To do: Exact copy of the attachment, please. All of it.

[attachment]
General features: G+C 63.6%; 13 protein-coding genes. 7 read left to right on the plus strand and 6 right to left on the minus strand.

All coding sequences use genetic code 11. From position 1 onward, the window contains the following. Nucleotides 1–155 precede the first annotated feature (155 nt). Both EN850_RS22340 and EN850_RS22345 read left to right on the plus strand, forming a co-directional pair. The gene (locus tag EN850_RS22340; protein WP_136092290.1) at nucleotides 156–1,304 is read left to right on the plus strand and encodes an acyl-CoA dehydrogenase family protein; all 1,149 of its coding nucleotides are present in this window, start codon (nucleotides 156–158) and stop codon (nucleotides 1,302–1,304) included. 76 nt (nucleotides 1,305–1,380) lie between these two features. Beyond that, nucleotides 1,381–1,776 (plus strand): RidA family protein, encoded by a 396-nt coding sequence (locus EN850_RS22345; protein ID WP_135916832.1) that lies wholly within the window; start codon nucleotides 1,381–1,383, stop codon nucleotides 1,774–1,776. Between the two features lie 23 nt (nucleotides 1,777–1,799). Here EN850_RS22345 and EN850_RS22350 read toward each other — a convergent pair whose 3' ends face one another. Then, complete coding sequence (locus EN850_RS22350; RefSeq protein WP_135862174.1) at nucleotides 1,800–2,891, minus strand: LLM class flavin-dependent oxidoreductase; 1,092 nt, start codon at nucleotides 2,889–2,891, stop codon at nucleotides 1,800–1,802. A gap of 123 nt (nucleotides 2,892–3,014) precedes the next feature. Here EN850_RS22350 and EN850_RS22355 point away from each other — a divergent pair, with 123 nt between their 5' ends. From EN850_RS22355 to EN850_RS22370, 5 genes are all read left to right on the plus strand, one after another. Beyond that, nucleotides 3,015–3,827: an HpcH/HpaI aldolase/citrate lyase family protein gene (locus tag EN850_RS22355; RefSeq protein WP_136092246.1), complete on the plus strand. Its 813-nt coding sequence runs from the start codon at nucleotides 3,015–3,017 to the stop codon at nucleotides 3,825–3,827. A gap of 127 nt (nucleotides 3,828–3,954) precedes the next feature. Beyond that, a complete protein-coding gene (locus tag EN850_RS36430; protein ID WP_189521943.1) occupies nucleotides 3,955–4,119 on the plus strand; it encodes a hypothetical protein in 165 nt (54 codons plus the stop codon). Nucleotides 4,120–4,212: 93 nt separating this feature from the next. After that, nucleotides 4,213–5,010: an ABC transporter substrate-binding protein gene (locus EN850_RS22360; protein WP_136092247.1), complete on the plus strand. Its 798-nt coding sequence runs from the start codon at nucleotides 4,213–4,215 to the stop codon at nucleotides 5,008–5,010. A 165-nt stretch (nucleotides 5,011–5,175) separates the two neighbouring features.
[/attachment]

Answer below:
General features: G+C 63.6%; 13 protein-coding genes. 7 read left to right on the plus strand and 6 right to left on the minus strand.

All coding sequences use genetic code 11. From position 1 onward, the window contains the following. Nucleotides 1–155 precede the first annotated feature (155 nt). Both EN850_RS22340 and EN850_RS22345 read left to right on the plus strand, forming a co-directional pair. The gene (locus tag EN850_RS22340; protein WP_136092290.1) at nucleotides 156–1,304 is read left to right on the plus strand and encodes an acyl-CoA dehydrogenase family protein; all 1,149 of its coding nucleotides are present in this window, start codon (nucleotides 156–158) and stop codon (nucleotides 1,302–1,304) included. 76 nt (nucleotides 1,305–1,380) lie between these two features. Beyond that, nucleotides 1,381–1,776 (plus strand): RidA family protein, encoded by a 396-nt coding sequence (locus EN850_RS22345; protein ID WP_135916832.1) that lies wholly within the window; start codon nucleotides 1,381–1,383, stop codon nucleotides 1,774–1,776. Between the two features lie 23 nt (nucleotides 1,777–1,799). Here EN850_RS22345 and EN850_RS22350 read toward each other — a convergent pair whose 3' ends face one another. Then, complete coding sequence (locus EN850_RS22350; RefSeq protein WP_135862174.1) at nucleotides 1,800–2,891, minus strand: LLM class flavin-dependent oxidoreductase; 1,092 nt, start codon at nucleotides 2,889–2,891, stop codon at nucleotides 1,800–1,802. A gap of 123 nt (nucleotides 2,892–3,014) precedes the next feature. Here EN850_RS22350 and EN850_RS22355 point away from each other — a divergent pair, with 123 nt between their 5' ends. From EN850_RS22355 to EN850_RS22370, 5 genes are all read left to right on the plus strand, one after another. Beyond that, nucleotides 3,015–3,827: an HpcH/HpaI aldolase/citrate lyase family protein gene (locus tag EN850_RS22355; RefSeq protein WP_136092246.1), complete on the plus strand. Its 813-nt coding sequence runs from the start codon at nucleotides 3,015–3,017 to the stop codon at nucleotides 3,825–3,827. A gap of 127 nt (nucleotides 3,828–3,954) precedes the next feature. Beyond that, a complete protein-coding gene (locus tag EN850_RS36430; protein ID WP_189521943.1) occupies nucleotides 3,955–4,119 on the plus strand; it encodes a hypothetical protein in 165 nt (54 codons plus the stop codon). Nucleotides 4,120–4,212: 93 nt separating this feature from the next. After that, nucleotides 4,213–5,010: an ABC transporter substrate-binding protein gene (locus EN850_RS22360; protein WP_136092247.1), complete on the plus strand. Its 798-nt coding sequence runs from the start codon at nucleotides 4,213–4,215 to the stop codon at nucleotides 5,008–5,010. A 165-nt stretch (nucleotides 5,011–5,175) separates the two neighbouring features.